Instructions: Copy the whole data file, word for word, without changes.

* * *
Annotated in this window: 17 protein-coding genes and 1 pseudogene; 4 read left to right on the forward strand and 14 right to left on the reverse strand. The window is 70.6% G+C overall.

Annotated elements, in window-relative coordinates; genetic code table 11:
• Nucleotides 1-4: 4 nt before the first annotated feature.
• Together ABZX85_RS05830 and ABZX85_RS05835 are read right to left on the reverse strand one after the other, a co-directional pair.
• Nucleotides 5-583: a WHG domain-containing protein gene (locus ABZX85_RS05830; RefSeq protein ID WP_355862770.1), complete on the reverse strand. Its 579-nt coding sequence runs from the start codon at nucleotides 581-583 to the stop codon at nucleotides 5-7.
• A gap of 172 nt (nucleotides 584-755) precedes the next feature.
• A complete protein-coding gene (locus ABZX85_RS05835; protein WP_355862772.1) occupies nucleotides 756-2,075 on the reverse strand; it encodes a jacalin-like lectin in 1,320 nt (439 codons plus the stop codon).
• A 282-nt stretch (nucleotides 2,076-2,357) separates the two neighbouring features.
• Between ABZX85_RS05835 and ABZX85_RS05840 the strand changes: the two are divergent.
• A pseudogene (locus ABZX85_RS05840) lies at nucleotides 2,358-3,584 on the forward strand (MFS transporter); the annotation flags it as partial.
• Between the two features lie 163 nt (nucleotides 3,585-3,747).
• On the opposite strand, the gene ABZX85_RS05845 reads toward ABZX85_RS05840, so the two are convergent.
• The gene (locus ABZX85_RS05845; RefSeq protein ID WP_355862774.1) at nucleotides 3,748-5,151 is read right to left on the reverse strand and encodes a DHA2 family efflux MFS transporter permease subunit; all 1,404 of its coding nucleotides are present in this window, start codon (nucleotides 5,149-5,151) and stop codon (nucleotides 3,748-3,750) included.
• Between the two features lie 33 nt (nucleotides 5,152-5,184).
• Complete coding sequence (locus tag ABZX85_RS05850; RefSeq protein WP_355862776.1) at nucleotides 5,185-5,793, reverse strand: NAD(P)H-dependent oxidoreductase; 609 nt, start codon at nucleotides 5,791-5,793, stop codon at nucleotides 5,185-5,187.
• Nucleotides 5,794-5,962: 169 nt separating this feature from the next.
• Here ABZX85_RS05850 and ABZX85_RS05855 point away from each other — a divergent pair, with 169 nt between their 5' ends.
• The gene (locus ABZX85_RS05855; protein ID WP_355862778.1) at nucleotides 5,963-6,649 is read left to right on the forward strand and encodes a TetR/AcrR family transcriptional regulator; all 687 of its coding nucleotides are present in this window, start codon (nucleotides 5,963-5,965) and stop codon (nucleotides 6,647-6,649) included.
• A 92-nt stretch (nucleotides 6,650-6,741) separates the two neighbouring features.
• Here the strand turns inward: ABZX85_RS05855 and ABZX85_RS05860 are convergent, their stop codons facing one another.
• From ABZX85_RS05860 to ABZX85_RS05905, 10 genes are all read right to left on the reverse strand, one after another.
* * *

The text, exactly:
Annotated in this window: 17 protein-coding genes and 1 pseudogene; 4 read left to right on the forward strand and 14 right to left on the reverse strand. The window is 70.6% G+C overall.

Annotated elements, in window-relative coordinates; genetic code table 11:
• Nucleotides 1-4: 4 nt before the first annotated feature.
• Together ABZX85_RS05830 and ABZX85_RS05835 are read right to left on the reverse strand one after the other, a co-directional pair.
• Nucleotides 5-583: a WHG domain-containing protein gene (locus ABZX85_RS05830; RefSeq protein ID WP_355862770.1), complete on the reverse strand. Its 579-nt coding sequence runs from the start codon at nucleotides 581-583 to the stop codon at nucleotides 5-7.
• A gap of 172 nt (nucleotides 584-755) precedes the next feature.
• A complete protein-coding gene (locus ABZX85_RS05835; protein WP_355862772.1) occupies nucleotides 756-2,075 on the reverse strand; it encodes a jacalin-like lectin in 1,320 nt (439 codons plus the stop codon).
• A 282-nt stretch (nucleotides 2,076-2,357) separates the two neighbouring features.
• Between ABZX85_RS05835 and ABZX85_RS05840 the strand changes: the two are divergent.
• A pseudogene (locus ABZX85_RS05840) lies at nucleotides 2,358-3,584 on the forward strand (MFS transporter); the annotation flags it as partial.
• Between the two features lie 163 nt (nucleotides 3,585-3,747).
• On the opposite strand, the gene ABZX85_RS05845 reads toward ABZX85_RS05840, so the two are convergent.
• The gene (locus ABZX85_RS05845; RefSeq protein ID WP_355862774.1) at nucleotides 3,748-5,151 is read right to left on the reverse strand and encodes a DHA2 family efflux MFS transporter permease subunit; all 1,404 of its coding nucleotides are present in this window, start codon (nucleotides 5,149-5,151) and stop codon (nucleotides 3,748-3,750) included.
• Between the two features lie 33 nt (nucleotides 5,152-5,184).
• Complete coding sequence (locus tag ABZX85_RS05850; RefSeq protein WP_355862776.1) at nucleotides 5,185-5,793, reverse strand: NAD(P)H-dependent oxidoreductase; 609 nt, start codon at nucleotides 5,791-5,793, stop codon at nucleotides 5,185-5,187.
• Nucleotides 5,794-5,962: 169 nt separating this feature from the next.
• Here ABZX85_RS05850 and ABZX85_RS05855 point away from each other — a divergent pair, with 169 nt between their 5' ends.
• The gene (locus ABZX85_RS05855; protein ID WP_355862778.1) at nucleotides 5,963-6,649 is read left to right on the forward strand and encodes a TetR/AcrR family transcriptional regulator; all 687 of its coding nucleotides are present in this window, start codon (nucleotides 5,963-5,965) and stop codon (nucleotides 6,647-6,649) included.
• A 92-nt stretch (nucleotides 6,650-6,741) separates the two neighbouring features.
• Here the strand turns inward: ABZX85_RS05855 and ABZX85_RS05860 are convergent, their stop codons facing one another.
• From ABZX85_RS05860 to ABZX85_RS05905, 10 genes are all read right to left on the reverse strand, one after another.